Japan Govt Increasingly Wary of Additional North Korean Satellite Launches; Tokyo to Enhance Cooperation with Washington, Seoul

The Yomiuri Shimbun
Chief Cabinet Secretary Yoshimasa Hayashi gestures during a press conference at the Prime Minister’s Office on Monday.

The Japanese government is becoming increasingly wary of any additional launches by North Korea of military reconnaissance satellites because Pyongyang had expressed its intention to put into orbit three more satellites within this year.

North Korea successfully launched a satellite into orbit for the first time in November.

The government believes that North Korea may launch a second satellite as early as within this month, and it intends to strengthen cooperation with the United States and South Korea.

At a press conference on Monday, Chief Cabinet Secretary Yoshimasa Hayashi said, “There is a possibility that [North Korea] could push ahead with [additional launches] from now on.” He then emphasized the government’s intention to gather relevant information in close cooperation with Washington and Seoul and make every possible effort for warning and surveillance.

The South Korean government has expressed its view that a second satellite may be launched as early as the period between March and April.

The Japanese government is more nervous about North Korea’s additional satellite launches because it believes that if North Korea achieves its goal of establishing a system of a total of four satellites and covers its observation capabilities, which are seen as being insufficient with a single satellite, that could become a major threat to the security of Japan, the United Sates and South Korea.

North Korea in November launched its first military reconnaissance satellite, called the Malligyong-1, which has been confirmed to be in the Earth’s orbit.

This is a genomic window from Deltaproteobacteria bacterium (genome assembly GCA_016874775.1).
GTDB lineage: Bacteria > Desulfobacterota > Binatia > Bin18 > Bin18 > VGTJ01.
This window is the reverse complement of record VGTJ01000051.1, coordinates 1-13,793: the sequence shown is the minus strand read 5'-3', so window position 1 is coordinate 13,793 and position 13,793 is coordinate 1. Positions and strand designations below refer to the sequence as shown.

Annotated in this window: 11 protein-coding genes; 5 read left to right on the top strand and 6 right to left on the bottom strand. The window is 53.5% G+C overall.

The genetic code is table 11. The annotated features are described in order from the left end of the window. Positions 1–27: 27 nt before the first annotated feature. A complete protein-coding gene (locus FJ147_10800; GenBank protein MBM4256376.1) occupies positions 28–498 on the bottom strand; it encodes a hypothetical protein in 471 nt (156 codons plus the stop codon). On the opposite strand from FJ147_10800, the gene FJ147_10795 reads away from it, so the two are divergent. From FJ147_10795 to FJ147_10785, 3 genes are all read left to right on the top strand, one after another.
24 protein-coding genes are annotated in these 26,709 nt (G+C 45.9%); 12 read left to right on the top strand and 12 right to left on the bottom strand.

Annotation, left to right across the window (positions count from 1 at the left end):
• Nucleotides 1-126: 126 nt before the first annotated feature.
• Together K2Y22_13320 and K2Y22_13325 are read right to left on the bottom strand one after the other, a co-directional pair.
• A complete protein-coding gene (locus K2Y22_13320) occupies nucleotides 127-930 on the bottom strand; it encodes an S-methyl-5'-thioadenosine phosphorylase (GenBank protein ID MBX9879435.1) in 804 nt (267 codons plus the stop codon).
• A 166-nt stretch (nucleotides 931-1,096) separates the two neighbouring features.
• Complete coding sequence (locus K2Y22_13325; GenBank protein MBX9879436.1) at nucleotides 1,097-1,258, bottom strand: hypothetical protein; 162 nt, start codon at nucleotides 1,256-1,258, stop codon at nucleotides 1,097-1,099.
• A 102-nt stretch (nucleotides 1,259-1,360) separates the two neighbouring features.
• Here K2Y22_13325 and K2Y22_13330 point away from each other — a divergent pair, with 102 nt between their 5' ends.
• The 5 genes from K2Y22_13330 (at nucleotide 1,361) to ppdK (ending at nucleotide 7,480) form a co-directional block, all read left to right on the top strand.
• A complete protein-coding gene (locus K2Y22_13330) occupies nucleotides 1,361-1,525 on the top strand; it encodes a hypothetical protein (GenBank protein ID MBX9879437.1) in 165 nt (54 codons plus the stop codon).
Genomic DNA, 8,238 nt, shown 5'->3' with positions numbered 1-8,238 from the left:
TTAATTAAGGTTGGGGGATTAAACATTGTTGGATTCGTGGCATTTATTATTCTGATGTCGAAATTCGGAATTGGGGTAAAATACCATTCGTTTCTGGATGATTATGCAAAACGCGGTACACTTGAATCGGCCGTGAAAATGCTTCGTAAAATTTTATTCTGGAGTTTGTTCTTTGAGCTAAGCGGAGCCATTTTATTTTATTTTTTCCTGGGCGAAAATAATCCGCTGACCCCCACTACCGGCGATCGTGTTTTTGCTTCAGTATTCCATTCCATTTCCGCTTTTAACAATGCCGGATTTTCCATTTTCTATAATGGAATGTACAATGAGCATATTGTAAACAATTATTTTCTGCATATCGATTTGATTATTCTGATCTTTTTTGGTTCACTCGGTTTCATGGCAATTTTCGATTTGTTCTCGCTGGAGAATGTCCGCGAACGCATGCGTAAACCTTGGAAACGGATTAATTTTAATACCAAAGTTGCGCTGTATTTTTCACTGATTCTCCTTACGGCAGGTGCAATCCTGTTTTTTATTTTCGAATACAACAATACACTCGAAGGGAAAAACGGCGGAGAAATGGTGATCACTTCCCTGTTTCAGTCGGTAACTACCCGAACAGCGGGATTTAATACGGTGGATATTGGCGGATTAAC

When The Yomiuri Shimbun asked experts to analyze data that was released by the U.S. Space Force about the orbit, it was found that the satellite is circling the Earth and has some control functions, such as the ability to adjust its orbit if necessary.

The satellite can cover areas around bases of the Self-Defense Forces, the South Korean military and U.S. forces based in Japan and South Korea. It is believed that the satellite can only observe the same locations on Earth about once every five days.

However, with four satellites in orbit, North Korea could observe the same location almost every day.

It is not clear whether the satellite has the capability to take precise images. North Korea has claimed that it has taken satellite images of a U.S. aircraft carrier and other vessels anchored at a military port in Busan, South Korea, but it has not released any images.

Reconnaissance satellites are generally classified into two types. One is an optical satellite, and another is a synthetic aperture radar satellite that enables observations with radar during the night and in bad weather. Many countries have both kinds of satellites, but the Malligyong-1’s capabilities are unclear.

At the press conference, when asked about the satellite’s functionality, Hayashi only said, “Careful analysis will be needed over the details including what functions the satellite has.”